Sunday, April 15, 2007

The Owl without a Vowel

A discussion over at the Ken Jennings Message board has led me to dig up an old piece I composed about 10 years ago for the Usenet newsgroup, regarding the letter Y and its use as a vowel and a consonant. It's one of my favorite things I've ever written, and I present it here for your enjoyment. Quoted email addresses have been truncated by Google Groups.

From: "Myron M. Meyer (The Man Who)"
Subject: Re: word with the most consonants in a row
Date: 1997/10/09
Message-ID: <>
X-Deja-AN: 278897069
References: <>
Organization: Cybernex Inc.

Subject: word with the most consonants in a row
Quoting: (Max Schmeder)
Date: 1997/10/02

Does anyone know which English word has the most consonants in a row?

thanks a lot,

Myron Replies> Problem with a question like this is that there is no concrete definition of what is and is not a vowel. In "Language on Vacation," Dmitri Borgman defines a vowel as "A, E, I, O, U, and Y," realizing, of course Y's function as a vowel in such words as "rhythm" and "bay." He then procedes to cite words in which W functions as a vowel, including the Welsh "cwm," a mountain basin, and "crwth," a Keltic stringed instrument. No fair, cry I, the exception should be made for W too. It functions as a vowel (consider it a double-U-as-in-vacuum for pronunciation purposes). Look also to the common English word "cow" for a much more readily accepted occurance.

For the rest of this message A, E, I, O, U, W, and Y, will be considered vowels. B, C, D, F, G, H, J, K, L, M, N, P, Q, R, S, T, V, W, X, Y, and Z, will be considered consonants. Look at words such as "walrus" and "youth" when considering our problem children.

Quoting: Philip Carter
Date: 1997/10/02

How about latchspring or catchphrase ?
Philip Carter

Myron replies> Thank you for playing Philip, for these are indeed the most common 6-letter consonant strings in English, and as long as you can get without being obscure. Borgman also cites "welschmertz" and "Houyhnhnms."

The uncommon record is shared by three words:

wppwrmwste - an old spelling of "uppermost",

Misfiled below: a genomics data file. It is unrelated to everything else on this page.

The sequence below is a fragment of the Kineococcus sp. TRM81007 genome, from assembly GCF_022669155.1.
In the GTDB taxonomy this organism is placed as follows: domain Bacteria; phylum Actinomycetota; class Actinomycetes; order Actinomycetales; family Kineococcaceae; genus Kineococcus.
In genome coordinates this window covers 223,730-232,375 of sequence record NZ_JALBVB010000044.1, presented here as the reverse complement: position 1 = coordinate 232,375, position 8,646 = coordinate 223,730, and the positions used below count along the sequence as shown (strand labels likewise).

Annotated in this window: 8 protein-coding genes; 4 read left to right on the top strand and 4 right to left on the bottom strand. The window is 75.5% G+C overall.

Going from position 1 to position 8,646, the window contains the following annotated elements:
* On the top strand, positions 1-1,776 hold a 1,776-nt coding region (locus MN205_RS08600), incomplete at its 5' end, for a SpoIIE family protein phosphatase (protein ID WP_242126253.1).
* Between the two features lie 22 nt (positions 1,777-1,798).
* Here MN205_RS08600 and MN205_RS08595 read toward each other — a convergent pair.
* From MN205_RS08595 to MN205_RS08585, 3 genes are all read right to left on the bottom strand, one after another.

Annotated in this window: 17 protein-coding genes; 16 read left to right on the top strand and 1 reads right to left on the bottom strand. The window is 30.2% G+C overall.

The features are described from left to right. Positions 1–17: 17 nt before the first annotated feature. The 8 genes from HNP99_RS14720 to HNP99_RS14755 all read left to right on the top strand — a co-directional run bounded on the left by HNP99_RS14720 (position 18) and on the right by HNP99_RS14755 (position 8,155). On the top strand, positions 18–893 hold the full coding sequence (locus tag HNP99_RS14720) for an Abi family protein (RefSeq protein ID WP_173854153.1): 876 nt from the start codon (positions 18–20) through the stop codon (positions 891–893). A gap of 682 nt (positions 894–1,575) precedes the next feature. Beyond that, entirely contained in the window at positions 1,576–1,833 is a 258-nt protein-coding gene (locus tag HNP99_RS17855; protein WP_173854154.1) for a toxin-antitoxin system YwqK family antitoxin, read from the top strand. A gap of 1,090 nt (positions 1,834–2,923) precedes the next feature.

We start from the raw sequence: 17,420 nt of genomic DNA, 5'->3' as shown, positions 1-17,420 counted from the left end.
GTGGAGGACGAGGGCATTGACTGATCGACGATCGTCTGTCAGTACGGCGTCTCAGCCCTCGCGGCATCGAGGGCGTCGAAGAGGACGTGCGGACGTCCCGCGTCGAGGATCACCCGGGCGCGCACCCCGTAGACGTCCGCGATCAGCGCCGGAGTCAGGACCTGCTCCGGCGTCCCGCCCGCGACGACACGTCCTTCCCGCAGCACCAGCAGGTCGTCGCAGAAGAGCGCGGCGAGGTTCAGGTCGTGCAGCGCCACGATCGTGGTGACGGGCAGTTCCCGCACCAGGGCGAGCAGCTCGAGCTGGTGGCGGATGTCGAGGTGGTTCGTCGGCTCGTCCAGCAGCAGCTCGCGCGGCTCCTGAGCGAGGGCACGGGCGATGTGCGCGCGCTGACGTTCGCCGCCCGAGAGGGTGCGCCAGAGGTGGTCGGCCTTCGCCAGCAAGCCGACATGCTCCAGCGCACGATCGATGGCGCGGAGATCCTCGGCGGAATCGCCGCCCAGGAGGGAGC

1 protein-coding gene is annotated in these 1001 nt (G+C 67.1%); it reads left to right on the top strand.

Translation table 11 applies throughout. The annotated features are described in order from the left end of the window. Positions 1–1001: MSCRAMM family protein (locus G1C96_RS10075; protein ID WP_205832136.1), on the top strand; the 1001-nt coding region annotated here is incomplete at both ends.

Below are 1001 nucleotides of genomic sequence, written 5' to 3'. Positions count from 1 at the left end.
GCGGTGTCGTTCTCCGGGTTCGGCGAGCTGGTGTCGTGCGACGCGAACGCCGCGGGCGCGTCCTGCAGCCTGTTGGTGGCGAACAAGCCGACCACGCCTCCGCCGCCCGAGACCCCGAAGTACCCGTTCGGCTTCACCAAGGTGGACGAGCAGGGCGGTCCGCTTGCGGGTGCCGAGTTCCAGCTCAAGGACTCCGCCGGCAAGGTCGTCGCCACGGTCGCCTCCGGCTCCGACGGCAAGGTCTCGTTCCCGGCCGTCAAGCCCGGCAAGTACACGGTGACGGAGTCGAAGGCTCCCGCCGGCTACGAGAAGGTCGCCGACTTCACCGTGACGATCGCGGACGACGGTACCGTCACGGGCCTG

Nosmnbdsgrsutt - the land of flying people in "The Life and Adventures of Peter Wilkins..." (1751) by Robert Paltock, &
Pyrzztchwll - a fictional surname in Rodale and Fluck's "The Phrase Finder" (1953)

all with 9 consecutive consonants.

Quoting: (Laura M Parkinson)
Date: 1997/10/04

I think the longest word with only consonants is "rhythms" but I'm not sure if it's also the word with the most consonants in a row, or not...

Myron Replies> Now we get into the tricky (heh-heh) world of alphabetical transgenderism. Are W and Y vowels or consonants or both? The answers are "yes," "no," and "so's yer old man!" First I will say that whatever status is applied to one of these letters must be applied to the other. Second, as demonstrated above, these leters can function as both vowels and consonants, even within the same word (see "wow" and "yesterday.")

A similar problem was posed to this newsgroup earlier this year. On 4/5/97, Todd Gregory posted

"Can anyone think of a word in the English language which is composed solely of 5 consonants?"

with the word "crwth" in mind. (There is much debate on Usenet as to whether "w" is a vowel. To find it, use the word "crwth" as a search variable on Dejanews.) Many folks (myself included) posted such words as pygmy, gypsy, and nymph, making the assumption that Y is a consonant, which it is. In these words, however, Y acts as a vowel. Or, should I say, "is a vowel." Later discussion emerged as to crwth's Welsh origins, and how it ends up in the same category as pygmy, et al. Or as Philip Carter responded to this thread: